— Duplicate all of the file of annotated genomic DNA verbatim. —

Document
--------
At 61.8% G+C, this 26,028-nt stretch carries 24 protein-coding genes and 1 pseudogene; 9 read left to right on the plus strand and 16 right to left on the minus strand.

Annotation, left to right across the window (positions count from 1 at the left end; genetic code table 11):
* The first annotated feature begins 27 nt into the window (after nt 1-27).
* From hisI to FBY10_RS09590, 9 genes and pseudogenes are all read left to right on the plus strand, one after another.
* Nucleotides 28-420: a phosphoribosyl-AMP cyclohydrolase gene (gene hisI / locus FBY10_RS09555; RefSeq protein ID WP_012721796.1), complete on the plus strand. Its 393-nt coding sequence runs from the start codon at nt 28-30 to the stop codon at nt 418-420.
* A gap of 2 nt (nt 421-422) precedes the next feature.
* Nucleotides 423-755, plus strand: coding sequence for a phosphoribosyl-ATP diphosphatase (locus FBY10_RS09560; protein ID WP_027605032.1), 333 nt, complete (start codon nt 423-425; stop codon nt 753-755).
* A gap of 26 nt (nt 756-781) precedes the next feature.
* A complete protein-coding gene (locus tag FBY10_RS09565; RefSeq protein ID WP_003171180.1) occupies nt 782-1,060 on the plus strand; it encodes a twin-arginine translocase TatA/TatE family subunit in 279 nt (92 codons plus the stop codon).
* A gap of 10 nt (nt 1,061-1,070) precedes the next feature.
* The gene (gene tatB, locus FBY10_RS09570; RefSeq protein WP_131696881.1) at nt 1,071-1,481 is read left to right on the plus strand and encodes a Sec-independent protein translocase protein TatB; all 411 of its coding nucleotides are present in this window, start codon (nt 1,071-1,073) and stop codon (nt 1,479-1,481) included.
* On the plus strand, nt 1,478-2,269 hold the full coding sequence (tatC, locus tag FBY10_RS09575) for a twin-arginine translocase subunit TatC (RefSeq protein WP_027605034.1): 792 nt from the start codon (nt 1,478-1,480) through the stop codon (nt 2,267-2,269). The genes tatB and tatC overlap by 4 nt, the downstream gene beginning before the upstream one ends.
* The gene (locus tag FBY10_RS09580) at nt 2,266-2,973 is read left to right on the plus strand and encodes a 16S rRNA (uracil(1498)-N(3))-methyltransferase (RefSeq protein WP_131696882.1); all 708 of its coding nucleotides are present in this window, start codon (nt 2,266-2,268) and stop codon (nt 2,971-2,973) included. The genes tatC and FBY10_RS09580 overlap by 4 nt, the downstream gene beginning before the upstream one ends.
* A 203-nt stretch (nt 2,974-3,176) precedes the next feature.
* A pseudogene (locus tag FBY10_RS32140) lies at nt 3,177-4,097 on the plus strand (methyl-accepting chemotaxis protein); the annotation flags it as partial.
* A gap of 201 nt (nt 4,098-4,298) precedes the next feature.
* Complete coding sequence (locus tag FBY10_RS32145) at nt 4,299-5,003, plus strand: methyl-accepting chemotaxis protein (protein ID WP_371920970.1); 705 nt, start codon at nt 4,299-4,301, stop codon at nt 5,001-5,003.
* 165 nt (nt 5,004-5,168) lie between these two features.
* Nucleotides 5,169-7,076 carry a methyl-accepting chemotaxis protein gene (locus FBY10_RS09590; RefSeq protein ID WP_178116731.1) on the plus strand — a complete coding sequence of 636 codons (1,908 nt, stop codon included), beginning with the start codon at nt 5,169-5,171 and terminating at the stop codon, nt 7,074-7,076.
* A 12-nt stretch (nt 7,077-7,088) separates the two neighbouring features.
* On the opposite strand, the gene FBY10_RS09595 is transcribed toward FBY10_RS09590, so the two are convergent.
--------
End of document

At 61.8% G+C, this 26,028-nt stretch carries 24 protein-coding genes and 1 pseudogene; 9 read left to right on the plus strand and 16 right to left on the minus strand.

Annotation, left to right across the window (positions count from 1 at the left end; genetic code table 11):
* The first annotated feature begins 27 nt into the window (after nt 1-27).
* From hisI to FBY10_RS09590, 9 genes and pseudogenes are all read left to right on the plus strand, one after another.
* Nucleotides 28-420: a phosphoribosyl-AMP cyclohydrolase gene (gene hisI / locus FBY10_RS09555; RefSeq protein ID WP_012721796.1), complete on the plus strand. Its 393-nt coding sequence runs from the start codon at nt 28-30 to the stop codon at nt 418-420.
* A gap of 2 nt (nt 421-422) precedes the next feature.
* Nucleotides 423-755, plus strand: coding sequence for a phosphoribosyl-ATP diphosphatase (locus FBY10_RS09560; protein ID WP_027605032.1), 333 nt, complete (start codon nt 423-425; stop codon nt 753-755).
* A gap of 26 nt (nt 756-781) precedes the next feature.
* A complete protein-coding gene (locus tag FBY10_RS09565; RefSeq protein ID WP_003171180.1) occupies nt 782-1,060 on the plus strand; it encodes a twin-arginine translocase TatA/TatE family subunit in 279 nt (92 codons plus the stop codon).
* A gap of 10 nt (nt 1,061-1,070) precedes the next feature.
* The gene (gene tatB, locus FBY10_RS09570; RefSeq protein WP_131696881.1) at nt 1,071-1,481 is read left to right on the plus strand and encodes a Sec-independent protein translocase protein TatB; all 411 of its coding nucleotides are present in this window, start codon (nt 1,071-1,073) and stop codon (nt 1,479-1,481) included.
* On the plus strand, nt 1,478-2,269 hold the full coding sequence (tatC, locus tag FBY10_RS09575) for a twin-arginine translocase subunit TatC (RefSeq protein WP_027605034.1): 792 nt from the start codon (nt 1,478-1,480) through the stop codon (nt 2,267-2,269). The genes tatB and tatC overlap by 4 nt, the downstream gene beginning before the upstream one ends.
* The gene (locus tag FBY10_RS09580) at nt 2,266-2,973 is read left to right on the plus strand and encodes a 16S rRNA (uracil(1498)-N(3))-methyltransferase (RefSeq protein WP_131696882.1); all 708 of its coding nucleotides are present in this window, start codon (nt 2,266-2,268) and stop codon (nt 2,971-2,973) included. The genes tatC and FBY10_RS09580 overlap by 4 nt, the downstream gene beginning before the upstream one ends.
* A 203-nt stretch (nt 2,974-3,176) precedes the next feature.
* A pseudogene (locus tag FBY10_RS32140) lies at nt 3,177-4,097 on the plus strand (methyl-accepting chemotaxis protein); the annotation flags it as partial.
* A gap of 201 nt (nt 4,098-4,298) precedes the next feature.
* Complete coding sequence (locus tag FBY10_RS32145) at nt 4,299-5,003, plus strand: methyl-accepting chemotaxis protein (protein ID WP_371920970.1); 705 nt, start codon at nt 4,299-4,301, stop codon at nt 5,001-5,003.
* 165 nt (nt 5,004-5,168) lie between these two features.
* Nucleotides 5,169-7,076 carry a methyl-accepting chemotaxis protein gene (locus FBY10_RS09590; RefSeq protein ID WP_178116731.1) on the plus strand — a complete coding sequence of 636 codons (1,908 nt, stop codon included), beginning with the start codon at nt 5,169-5,171 and terminating at the stop codon, nt 7,074-7,076.
* A 12-nt stretch (nt 7,077-7,088) separates the two neighbouring features.
* On the opposite strand, the gene FBY10_RS09595 is transcribed toward FBY10_RS09590, so the two are convergent.